Sen. Cynthia Villar earlier said the stricter issuance of permits may help curb the volume of rice imports and give local rice producers enough buffer stocks to compete in the market.
Under the rice tariffication law, traders and importers need to secure a sanitary and phytosanitary permit from the BPI to import rice, among other requirements.
National Economic and Development Authority Assistant Secretary Mercedita Sombilla noted that 2.99 million MT of imported rice entered the country as of October.

Gov’t on alert on rice smuggling, hoarding

By: Ben O. de Vera - Reporter / @bendeveraINQ
Philippine Daily Inquirer / 05:24 AM November 14, 2019
With rice imports surging, the government is shoring up tariff collections while also looking into possible hoarding and smuggling amid falling retail prices, according to the head of the Duterte administration’s economic team.
In a speech at the 14th World Rice Conference on Wednesday, Finance Secretary Carlos Dominguez III said revenues from import tariffs slapped on rice already amounted to P11.4 billion at end-October.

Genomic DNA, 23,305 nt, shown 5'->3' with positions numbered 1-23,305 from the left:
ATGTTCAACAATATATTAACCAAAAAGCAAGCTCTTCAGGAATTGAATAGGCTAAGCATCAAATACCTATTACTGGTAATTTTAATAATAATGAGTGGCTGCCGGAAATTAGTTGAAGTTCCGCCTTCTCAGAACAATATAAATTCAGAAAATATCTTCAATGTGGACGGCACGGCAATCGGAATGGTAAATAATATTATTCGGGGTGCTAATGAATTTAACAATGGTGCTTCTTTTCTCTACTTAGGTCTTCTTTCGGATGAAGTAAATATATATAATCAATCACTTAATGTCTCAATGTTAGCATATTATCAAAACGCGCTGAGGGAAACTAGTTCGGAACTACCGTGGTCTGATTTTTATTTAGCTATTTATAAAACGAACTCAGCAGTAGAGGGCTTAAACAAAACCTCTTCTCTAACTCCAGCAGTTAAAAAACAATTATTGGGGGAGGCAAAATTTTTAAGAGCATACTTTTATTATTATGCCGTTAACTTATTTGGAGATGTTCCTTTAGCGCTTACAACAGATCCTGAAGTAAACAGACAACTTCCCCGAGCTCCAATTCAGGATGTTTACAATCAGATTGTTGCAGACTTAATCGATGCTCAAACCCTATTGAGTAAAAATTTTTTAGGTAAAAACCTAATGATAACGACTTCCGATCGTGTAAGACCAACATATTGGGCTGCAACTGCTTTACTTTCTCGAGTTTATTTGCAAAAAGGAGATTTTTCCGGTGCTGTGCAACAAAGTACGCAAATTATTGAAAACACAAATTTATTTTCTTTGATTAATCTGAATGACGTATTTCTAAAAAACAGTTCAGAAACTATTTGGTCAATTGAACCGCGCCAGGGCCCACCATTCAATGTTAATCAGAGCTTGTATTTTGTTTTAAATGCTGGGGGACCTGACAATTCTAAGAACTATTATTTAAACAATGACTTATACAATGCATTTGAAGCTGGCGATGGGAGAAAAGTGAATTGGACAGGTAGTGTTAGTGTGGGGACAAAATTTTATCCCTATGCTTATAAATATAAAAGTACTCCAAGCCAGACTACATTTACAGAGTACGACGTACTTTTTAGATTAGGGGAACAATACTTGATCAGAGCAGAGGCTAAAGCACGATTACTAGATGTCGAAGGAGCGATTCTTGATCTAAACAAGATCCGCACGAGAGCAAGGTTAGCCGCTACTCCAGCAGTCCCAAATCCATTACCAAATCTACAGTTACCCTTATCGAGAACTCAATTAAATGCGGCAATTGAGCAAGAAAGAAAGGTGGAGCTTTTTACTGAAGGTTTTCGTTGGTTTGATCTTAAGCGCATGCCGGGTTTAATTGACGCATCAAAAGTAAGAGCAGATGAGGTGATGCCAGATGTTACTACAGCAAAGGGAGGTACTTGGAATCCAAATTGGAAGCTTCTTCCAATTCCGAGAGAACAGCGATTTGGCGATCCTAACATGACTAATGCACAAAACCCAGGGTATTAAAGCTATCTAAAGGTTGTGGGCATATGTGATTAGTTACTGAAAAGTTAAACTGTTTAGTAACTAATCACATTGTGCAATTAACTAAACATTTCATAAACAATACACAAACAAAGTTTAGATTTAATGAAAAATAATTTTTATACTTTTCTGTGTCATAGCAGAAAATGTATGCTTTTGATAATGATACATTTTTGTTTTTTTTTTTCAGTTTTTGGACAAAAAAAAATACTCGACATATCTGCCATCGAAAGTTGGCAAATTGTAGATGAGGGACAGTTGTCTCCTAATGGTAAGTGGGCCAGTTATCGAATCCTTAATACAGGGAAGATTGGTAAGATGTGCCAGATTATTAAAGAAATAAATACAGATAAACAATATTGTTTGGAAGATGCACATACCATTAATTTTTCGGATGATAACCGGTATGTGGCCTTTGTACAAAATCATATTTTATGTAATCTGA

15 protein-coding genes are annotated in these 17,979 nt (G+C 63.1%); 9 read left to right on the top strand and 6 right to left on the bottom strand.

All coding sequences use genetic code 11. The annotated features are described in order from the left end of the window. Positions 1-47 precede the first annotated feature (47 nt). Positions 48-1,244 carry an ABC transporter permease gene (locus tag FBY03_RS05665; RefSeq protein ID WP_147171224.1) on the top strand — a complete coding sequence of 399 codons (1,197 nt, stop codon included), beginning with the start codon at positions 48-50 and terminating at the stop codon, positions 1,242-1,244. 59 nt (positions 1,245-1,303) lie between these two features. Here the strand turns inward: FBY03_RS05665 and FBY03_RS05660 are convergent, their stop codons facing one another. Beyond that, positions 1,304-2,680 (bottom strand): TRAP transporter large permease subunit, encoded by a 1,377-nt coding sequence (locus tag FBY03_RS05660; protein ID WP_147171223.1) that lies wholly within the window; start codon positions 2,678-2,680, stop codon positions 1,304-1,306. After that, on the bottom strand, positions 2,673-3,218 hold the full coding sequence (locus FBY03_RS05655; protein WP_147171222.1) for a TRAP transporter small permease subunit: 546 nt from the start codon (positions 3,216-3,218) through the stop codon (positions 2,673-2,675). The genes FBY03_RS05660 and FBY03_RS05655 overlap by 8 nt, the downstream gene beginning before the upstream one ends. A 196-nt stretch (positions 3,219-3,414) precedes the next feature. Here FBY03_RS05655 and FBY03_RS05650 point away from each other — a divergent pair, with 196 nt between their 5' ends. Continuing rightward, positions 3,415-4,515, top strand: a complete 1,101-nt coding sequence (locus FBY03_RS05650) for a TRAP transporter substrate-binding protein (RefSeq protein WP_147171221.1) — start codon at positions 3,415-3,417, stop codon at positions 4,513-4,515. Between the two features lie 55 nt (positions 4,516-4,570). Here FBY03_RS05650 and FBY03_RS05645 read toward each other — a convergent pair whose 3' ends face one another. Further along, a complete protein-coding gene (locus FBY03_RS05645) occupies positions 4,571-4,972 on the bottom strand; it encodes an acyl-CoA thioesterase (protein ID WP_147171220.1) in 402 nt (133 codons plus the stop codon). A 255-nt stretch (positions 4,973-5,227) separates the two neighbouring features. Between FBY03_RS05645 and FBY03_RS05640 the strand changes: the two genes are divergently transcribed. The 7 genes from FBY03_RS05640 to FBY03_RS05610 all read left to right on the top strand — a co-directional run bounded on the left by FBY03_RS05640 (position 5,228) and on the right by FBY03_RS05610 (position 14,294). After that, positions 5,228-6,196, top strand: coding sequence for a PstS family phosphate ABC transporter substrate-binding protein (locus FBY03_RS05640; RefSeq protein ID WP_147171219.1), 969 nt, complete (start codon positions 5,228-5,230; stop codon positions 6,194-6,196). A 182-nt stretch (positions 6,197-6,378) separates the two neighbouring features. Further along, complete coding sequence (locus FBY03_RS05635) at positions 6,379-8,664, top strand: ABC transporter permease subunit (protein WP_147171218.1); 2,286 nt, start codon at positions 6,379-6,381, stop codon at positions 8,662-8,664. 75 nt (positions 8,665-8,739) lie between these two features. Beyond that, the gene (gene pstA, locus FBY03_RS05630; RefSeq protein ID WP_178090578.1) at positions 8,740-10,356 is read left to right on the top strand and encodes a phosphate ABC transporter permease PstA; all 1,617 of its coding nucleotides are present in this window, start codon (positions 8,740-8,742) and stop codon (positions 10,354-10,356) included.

Under Republic Act No. 11203, or the rice tariffication law implemented since March, the following tariff rates apply: 35 percent if rice was imported from Asean; 40 percent if within the minimum access volume (MAV) of 350,000 metric tons, from countries outside Asean; and 180 percent if above the MAV and coming from a non-Asean country.
Since collections this year already exceeded the annual P10 billion to be automatically allocated to the Rice Competitiveness Enhancement Fund, Dominguez said the government had “ample means to do even more to make our agricultural production more efficient.”